As the first asteroid confirmed to have originated outside the Solar System whizzed by at roughly 85,000 mph, scientists scrambled unsuccessfully to figure out some way to catch up to it. Was it different from the asteroids in the belt between Mars and Jupiter? Was it even an asteroid? What if it was some kind of technology designed by an alien race?
The Breakthrough Initiatives program observed and gathered data from the asteroid, but found no evidence of life or signals indicative of technology. For all we’ve learned about space, the more we realize we don’t know, especially when it comes to aliens.
NASA chief scientist Ellen Stofan believes we’ll find “definitive evidence” of alien life by 2050. Probably microbes in a chemical soup somewhere, similar to how life began on Earth, but who knows? Maybe we’ll encounter intelligent aliens who bestow their wisdom unto us, like the paternalistic aliens of science fiction. In Arthur Clarke’s Childhood’s End, aliens free Earth from crime, war, and disease (the story’s ending is a bit more complicated). In Carl Sagan’s Contact, aliens provide humanity a paradigm-shifting understanding of the universe; in Arrival, the aliens’ gift is a new understanding of time. In these stories, humans develop meaningful relationships with aliens based on common goals, fairness, and decency.
However, Liu Cixin’s award-winning Remembrance of Earth’s Past trilogy raises the question of whether NASA transmitting the Beatles’ song “Across the Universe” toward Polaris or sending the Golden Record beyond the solar system was such a wise idea.
Liu’s epic story offers a frightening take on the Fermi Paradox and whether we should make contact with aliens. (Warning: The rest of this piece contains spoilers!) After reading Silent Spring and plummeting into despair, Ye Wenjie, a Chinese astronomer stationed on a remote coast listening for extraterrestrial signals, sends out her own cosmic SOS. She receives a warning from a member of an alien race searching for a stable planet to call home. We’ll take you up on your offer, and that won’t turn out well for you, the being communicates. It can’t be worse than how things are now, Wenjie responds.
Thus begins the Trisolarans’ 400-year journey toward Earth and humanity’s scramble to figure out what to do. They presume Trisolaran technology outstrips their own, but they have no idea what technological insights or leaps might be the responsible for that. How can humans fight back against unknown alien technology? Can they hide or escape?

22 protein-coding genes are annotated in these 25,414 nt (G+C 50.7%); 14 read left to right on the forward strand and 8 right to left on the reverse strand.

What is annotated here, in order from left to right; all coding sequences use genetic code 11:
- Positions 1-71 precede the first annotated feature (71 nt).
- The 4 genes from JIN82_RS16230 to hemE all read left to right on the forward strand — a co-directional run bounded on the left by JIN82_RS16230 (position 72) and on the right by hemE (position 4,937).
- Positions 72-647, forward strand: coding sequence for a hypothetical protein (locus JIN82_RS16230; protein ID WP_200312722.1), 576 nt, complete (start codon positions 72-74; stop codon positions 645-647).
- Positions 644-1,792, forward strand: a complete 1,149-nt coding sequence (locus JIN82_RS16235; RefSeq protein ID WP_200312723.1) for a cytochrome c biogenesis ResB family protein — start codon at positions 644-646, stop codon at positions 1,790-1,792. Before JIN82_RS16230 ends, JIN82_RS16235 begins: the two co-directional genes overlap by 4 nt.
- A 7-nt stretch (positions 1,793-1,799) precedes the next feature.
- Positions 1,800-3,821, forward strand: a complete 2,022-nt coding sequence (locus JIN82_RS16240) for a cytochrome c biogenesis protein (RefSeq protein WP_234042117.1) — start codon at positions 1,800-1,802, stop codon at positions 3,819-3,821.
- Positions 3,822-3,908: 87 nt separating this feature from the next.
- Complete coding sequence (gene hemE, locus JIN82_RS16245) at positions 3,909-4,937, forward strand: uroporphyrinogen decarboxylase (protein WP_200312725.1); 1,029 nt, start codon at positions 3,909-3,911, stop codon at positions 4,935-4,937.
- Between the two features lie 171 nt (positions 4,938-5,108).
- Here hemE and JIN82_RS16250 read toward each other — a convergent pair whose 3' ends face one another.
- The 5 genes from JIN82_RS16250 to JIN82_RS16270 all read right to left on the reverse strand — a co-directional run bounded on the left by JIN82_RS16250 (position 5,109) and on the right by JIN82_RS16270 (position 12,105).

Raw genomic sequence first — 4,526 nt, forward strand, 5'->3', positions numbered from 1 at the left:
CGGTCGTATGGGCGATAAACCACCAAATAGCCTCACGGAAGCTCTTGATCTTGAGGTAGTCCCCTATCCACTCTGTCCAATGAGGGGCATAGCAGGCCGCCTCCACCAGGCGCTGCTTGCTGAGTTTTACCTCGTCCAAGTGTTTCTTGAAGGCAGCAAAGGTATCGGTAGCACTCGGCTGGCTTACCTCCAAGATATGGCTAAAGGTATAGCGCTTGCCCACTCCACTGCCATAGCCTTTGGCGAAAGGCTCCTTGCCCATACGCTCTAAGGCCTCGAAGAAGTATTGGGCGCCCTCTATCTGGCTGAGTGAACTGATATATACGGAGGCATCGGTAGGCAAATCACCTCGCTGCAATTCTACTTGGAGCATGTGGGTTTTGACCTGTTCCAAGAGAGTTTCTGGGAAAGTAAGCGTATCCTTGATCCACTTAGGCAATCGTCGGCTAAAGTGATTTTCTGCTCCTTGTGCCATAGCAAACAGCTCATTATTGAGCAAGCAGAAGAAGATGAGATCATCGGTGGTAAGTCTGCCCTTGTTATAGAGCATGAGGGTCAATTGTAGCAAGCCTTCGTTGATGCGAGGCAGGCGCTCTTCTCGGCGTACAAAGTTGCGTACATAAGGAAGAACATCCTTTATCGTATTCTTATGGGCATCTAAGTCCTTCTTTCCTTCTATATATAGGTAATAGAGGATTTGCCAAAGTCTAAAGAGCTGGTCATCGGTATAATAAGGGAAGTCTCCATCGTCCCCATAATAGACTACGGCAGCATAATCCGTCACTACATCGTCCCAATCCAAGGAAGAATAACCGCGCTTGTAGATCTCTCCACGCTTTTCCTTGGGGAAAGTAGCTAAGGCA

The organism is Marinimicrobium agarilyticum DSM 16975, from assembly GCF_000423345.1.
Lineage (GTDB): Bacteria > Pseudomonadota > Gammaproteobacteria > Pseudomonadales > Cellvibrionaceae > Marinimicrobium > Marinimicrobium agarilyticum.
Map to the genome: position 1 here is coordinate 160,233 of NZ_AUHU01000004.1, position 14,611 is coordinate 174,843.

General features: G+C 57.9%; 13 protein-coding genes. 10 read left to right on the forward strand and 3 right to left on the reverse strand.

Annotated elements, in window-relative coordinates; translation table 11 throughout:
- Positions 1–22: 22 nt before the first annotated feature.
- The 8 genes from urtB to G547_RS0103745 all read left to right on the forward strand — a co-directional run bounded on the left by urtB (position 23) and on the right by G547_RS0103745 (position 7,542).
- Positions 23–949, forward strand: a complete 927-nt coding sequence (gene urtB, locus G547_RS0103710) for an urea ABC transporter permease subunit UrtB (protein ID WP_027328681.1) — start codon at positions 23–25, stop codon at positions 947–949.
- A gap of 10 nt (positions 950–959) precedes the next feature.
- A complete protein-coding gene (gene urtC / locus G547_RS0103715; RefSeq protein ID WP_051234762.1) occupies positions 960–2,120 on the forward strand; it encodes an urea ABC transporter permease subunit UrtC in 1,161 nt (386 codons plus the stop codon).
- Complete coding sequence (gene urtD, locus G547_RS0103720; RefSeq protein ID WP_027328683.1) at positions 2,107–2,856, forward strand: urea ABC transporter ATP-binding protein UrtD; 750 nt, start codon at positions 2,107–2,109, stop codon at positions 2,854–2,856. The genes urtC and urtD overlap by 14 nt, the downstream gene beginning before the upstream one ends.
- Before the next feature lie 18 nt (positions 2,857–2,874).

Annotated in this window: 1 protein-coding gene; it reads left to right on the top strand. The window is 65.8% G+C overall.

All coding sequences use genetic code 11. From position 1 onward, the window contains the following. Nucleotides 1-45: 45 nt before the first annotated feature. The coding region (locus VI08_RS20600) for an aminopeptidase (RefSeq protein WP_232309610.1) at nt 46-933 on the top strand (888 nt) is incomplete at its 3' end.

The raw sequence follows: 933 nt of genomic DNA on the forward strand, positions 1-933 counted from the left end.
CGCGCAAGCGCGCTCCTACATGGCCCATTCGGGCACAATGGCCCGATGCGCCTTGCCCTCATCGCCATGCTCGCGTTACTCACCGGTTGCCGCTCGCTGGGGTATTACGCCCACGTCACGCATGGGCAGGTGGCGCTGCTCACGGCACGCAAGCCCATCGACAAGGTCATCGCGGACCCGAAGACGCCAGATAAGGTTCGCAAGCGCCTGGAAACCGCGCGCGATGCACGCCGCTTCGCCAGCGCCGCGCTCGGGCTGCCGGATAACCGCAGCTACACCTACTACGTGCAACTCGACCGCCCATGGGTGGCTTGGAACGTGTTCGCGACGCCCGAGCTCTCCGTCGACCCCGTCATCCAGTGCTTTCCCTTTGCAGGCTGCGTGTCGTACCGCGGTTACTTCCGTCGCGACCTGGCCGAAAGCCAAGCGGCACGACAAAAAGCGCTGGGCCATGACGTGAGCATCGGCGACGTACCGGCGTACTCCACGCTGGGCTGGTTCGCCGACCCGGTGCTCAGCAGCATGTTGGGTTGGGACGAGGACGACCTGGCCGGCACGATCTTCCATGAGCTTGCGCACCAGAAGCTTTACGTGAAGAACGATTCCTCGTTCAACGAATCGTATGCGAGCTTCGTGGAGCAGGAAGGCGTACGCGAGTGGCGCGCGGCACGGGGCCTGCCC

These questions comprise vast stretches of the trilogy, and the eventual solution relies on what Liu calls “Dark Forest Theory.” Dark Forest Theory starts with a seemingly obvious axiom: every civilization will do whatever it must to survive. The second axiom is that civilizations strive to grow in population and spread out among the stars, which promotes survival. The third axiom is that the universe doesn’t offer unlimited opportunities for expansion — while the universe is infinite, its resources are not. Thus, civilizations are locked in constant competition.
With those premises in mind, Liu posits that the universe is a dark forest. Its inhabitants, who traverse the forest in the hopes of finding food, building materials, and other useful items and knowledge, move quietly and carefully. They know others search for the same resources, so they can never be sure who or what lurks in the darkness. Anyone they might encounter in the forest is an enemy, so it behooves them to attack anyone or anything they see if they can. Alliances are virtually unheard of. Neither trust nor the desire for cooperation exists in the dark forest, as no race knows if it’s the hunter or the hunted at any given moment; everyone is both. Survival in the dark forest requires equal parts subterfuge and aggression, with technological prowess often dictating who succeeds.
To make noise in a dark forest is to court death. The odds that someone hears you are slim, but because the outcome would be disastrous, you don’t play the odds. If someone or something does hear you, then it can find you, and you have no idea how powerful, intelligent, or malicious it is. All you know is that another alien race is likely more advanced than yours. Given that existence depends on not being found in the dark forest, you keep the muzzle on — unless you’re taking out someone else, which might be noisy but secures survival a little while longer and serves as a warning to anyone who might be listening.